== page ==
Some 2020 IoT stats
A brief review on the Internet of Things over the last few years
By Niccolò Maria Menozzi
First we had computers, then smartphones and now we have an increasing number of devices connected to the Net. The Internet of Things is an across-the-board phenomenon that is ever more present in our homes as well as in various work-related contexts and in the production sector. What do the studies say about recent years?
If you don’t know what we are talking about, perhaps you should first read What is IoT (Internet of Things)? Otherwise, let’s have a look at some of the data going back to 2016, with particular reference to the industrial and manufacturing sector.
IoT data from 2016 to 2018
IoT relating to the manufacturing industry grew by 84% between 2016 and 2017.
With 183 billion dollars in 2017 alone, the manufacturing sector was first for investments in IoT (Verizon State of the Market: Internet of Things 2017).
According to certain IoT analytics forecasts for that same year, investment for Industry 4.0 in 2023 will be 310 billion dollars.
Data from a Gartner study in 2018 showed that 80% of companies which had adopted IoT were reaching “better than expected results” and only 29% could not give precise information regarding their payback period.
Nick Jones, vice president of Gartner, also pointed to the importance of IT managers in company projects.
«What we found is that CIO involvement in IoT is critical – projects are more likely to succeed if they are involved.»
Nick Jones, vice president of Gartner
A study by Forbes in 2018 (700 managers involved) showed that 51% of those interviewed strongly agreed that IoT had helped them open new business channels.
As well as other advantages that IoT can offer, 29% claimed that the effort related to these technological updates had already led to the creation of new products and services.
IoT data from 2019 to 2020
The positive growth trend which could already be seen from 2016 to 2018 has been confirmed by more recent studies which show that companies have favourable attitudes to IoT.
According to a study published in the summer of 2019 by the International Data Corporation (IDC), 85% of the 5421 companies interviewed, from 29 countries, allocated funds for investment in IoT.
Contrary to popular belief, it is the IT departments that lead these important projects and not the management who are busy on various fronts and don’t always have the required technical know-how. This creates a new balance, also in time and budget management.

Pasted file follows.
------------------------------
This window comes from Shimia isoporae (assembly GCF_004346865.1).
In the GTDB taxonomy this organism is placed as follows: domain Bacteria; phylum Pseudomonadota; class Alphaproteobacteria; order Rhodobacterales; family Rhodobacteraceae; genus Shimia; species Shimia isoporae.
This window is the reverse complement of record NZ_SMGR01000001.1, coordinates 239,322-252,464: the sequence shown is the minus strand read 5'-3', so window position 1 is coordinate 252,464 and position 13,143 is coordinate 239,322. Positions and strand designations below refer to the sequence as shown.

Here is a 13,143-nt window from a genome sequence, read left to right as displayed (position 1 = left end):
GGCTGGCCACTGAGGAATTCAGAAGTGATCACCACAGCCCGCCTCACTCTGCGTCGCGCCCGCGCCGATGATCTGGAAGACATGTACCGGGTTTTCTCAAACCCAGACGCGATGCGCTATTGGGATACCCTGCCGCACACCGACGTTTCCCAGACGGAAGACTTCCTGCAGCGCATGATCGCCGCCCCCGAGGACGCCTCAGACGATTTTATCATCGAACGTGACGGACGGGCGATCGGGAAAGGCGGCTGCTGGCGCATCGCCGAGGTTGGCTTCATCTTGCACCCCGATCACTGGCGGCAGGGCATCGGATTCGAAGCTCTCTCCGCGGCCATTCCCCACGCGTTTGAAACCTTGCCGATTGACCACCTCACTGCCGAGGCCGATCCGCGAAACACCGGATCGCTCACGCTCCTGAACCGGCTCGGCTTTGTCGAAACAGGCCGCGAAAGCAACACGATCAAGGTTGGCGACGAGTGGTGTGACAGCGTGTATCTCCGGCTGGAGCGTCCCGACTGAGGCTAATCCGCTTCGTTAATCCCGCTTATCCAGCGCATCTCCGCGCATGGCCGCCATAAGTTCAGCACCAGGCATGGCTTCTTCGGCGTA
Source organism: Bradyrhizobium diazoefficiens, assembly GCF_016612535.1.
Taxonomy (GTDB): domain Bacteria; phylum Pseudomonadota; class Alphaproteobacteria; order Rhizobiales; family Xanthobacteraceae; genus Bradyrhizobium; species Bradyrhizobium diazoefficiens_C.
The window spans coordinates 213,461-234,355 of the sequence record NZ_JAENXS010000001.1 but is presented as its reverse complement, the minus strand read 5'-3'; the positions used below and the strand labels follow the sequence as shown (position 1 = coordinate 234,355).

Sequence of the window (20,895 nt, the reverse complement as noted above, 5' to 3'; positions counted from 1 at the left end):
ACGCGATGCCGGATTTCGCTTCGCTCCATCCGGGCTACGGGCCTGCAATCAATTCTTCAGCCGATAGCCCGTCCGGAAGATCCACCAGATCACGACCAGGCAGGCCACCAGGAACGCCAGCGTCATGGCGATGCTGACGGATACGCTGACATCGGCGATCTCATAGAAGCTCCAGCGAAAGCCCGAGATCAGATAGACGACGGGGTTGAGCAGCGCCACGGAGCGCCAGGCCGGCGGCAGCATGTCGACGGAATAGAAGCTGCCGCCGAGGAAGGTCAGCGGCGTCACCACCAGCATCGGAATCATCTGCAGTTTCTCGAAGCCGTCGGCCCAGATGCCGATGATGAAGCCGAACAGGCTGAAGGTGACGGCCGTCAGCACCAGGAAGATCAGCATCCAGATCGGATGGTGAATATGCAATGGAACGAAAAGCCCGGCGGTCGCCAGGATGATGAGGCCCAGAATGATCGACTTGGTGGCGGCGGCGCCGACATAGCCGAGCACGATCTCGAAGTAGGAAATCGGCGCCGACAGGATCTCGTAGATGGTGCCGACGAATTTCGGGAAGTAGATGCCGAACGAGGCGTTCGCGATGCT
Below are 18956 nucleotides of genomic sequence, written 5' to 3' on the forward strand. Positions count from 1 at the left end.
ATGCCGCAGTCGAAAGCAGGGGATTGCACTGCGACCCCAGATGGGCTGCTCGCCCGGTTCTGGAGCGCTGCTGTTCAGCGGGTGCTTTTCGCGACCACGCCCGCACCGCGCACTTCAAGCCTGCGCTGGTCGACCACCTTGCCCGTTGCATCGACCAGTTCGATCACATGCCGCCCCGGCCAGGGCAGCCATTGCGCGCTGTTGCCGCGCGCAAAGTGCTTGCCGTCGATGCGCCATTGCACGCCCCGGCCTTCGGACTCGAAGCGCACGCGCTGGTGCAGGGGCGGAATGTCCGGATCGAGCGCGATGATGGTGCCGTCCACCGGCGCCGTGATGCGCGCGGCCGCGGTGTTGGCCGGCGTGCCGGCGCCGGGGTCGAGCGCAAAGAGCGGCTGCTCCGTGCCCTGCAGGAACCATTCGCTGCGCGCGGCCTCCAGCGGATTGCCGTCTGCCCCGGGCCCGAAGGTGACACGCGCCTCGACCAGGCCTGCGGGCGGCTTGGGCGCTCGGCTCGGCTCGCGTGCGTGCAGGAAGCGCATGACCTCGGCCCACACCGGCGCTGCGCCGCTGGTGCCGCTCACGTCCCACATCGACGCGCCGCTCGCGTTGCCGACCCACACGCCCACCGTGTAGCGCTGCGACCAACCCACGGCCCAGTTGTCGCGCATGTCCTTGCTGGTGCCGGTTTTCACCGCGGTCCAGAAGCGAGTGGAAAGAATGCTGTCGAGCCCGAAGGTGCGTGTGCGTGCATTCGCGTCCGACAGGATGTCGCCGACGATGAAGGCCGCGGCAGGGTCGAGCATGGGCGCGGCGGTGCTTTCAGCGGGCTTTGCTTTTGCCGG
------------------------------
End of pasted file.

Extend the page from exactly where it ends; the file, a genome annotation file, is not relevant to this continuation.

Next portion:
Coming up to the present, in 2020, 91% of the German industrial and manufacturing sector invested in “digital factories” which include IoT solutions and companies predict that these and other digital technologies will improve efficiency by 12% (Digital Factories 2020 by PwC).
IoT for Big Data, monitoring and forecasting
Starting in 2018 findings showed the importance of digital interfaces for data and online machine status consulting in the industrial manufacturing sector.
According to Forbes 52% of managers reported having visual supports for real time product and company asset monitoring. 48% of these were used through a smartphone, 47% from desktop, in particular for predictive maintenance (51%) and productivity increases (49%).
Dreamonkey has learned that those who manage production plants or logistics and storage infrastructures need web apps or mobile apps that can give detailed information on what is going on to give data scientists suitable support tools.
in 2017 Gartner predicted that the demand for data science specialists would grow far beyond the available market (due in no insignificant part to IoT). They even considered that by 2020 the lack of said specialists would keep ¾ of companies from maximising their IoT objectives (Leading the IoT, 2017).
Whether these predictions come true or not in the estimated times, one conclusion which can be drawn is that companies should make a move now, to avoid launching innovation plans that are obsolete compared to the competition, especially in view of the issues that have arisen with Covid-19. These issues have shown that companies with a good level of digitalisation and technological know-how have adapted to the crisis better.
The future is efficiency 2.0
The change has been in motion for years now. As in many other sectors, our production infrastructure is increasingly interconnected and the border between the real world and the Net is ever more blurred.
In the past, competition was based mainly on the extension of the plants and their mechanical quality, but today you also need to optimise machine performance, working with digital tools that allow access to data and forecasts with methods that were unthinkable even a short while ago.
With all of these opportunities for application, companies must choose how to best take advantage of IoT, by identifying the technologies and applications that best meet their well-defined strategic goals. Is it a question of integrating a new IoT infrastructure from scratch or improving the quality of an existing one?
Every business has specific needs which lead to considerations on costs and benefits for the implementation of new technologies. If your company operates in the production, logistics or industrial automation sectors, you can evaluate the implementation of new methods of data collection and analysis to optimise company procedures and save (Do you know that there are funds available for these kinds of investments?) Contact us, we’ll be happy to chat with you.